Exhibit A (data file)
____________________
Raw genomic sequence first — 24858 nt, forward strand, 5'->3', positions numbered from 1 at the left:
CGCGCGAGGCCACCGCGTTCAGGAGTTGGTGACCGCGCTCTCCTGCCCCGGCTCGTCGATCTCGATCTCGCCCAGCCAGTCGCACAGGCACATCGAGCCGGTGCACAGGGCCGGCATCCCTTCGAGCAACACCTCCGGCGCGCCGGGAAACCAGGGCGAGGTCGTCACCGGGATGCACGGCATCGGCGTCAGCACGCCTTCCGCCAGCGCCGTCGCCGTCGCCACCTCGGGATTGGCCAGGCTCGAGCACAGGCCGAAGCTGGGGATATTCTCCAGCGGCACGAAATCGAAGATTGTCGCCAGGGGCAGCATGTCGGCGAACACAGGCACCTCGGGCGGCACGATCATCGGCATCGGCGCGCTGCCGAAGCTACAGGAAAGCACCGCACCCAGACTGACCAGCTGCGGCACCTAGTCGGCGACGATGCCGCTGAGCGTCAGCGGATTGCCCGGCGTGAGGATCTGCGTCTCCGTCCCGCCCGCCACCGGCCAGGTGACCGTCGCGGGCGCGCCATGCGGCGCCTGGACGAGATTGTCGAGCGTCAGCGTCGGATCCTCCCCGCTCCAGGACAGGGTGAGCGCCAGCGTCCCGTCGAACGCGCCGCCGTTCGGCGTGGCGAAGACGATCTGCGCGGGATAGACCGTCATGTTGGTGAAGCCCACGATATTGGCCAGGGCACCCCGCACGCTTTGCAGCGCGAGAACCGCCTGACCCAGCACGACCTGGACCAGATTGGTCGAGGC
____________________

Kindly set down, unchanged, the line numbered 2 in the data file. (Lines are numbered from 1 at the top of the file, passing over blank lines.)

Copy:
CGCGCGAGGCCACCGCGTTCAGGAGTTGGTGACCGCGCTCTCCTGCCCCGGCTCGTCGATCTCGATCTCGCCCAGCCAGTCGCACAGGCACATCGAGCCGGTGCACAGGGCCGGCATCCCTTCGAGCAACACCTCCGGCGCGCCGGGAAACCAGGGCGAGGTCGTCACCGGGATGCACGGCATCGGCGTCAGCACGCCTTCCGCCAGCGCCGTCGCCGTCGCCACCTCGGGATTGGCCAGGCTCGAGCACAGGCCGAAGCTGGGGATATTCTCCAGCGGCACGAAATCGAAGATTGTCGCCAGGGGCAGCATGTCGGCGAACACAGGCACCTCGGGCGGCACGATCATCGGCATCGGCGCGCTGCCGAAGCTACAGGAAAGCACCGCACCCAGACTGACCAGCTGCGGCACCTAGTCGGCGACGATGCCGCTGAGCGTCAGCGGATTGCCCGGCGTGAGGATCTGCGTCTCCGTCCCGCCCGCCACCGGCCAGGTGACCGTCGCGGGCGCGCCATGCGGCGCCTGGACGAGATTGTCGAGCGTCAGCGTCGGATCCTCCCCGCTCCAGGACAGGGTGAGCGCCAGCGTCCCGTCGAACGCGCCGCCGTTCGGCGTGGCGAAGACGATCTGCGCGGGATAGACCGTCATGTTGGTGAAGCCCACGATATTGGCCAGGGCACCCCGCACGCTTTGCAGCGCGAGAACCGCCTGACCCAGCACGACCTGGACCAGATTGGTCGAGGC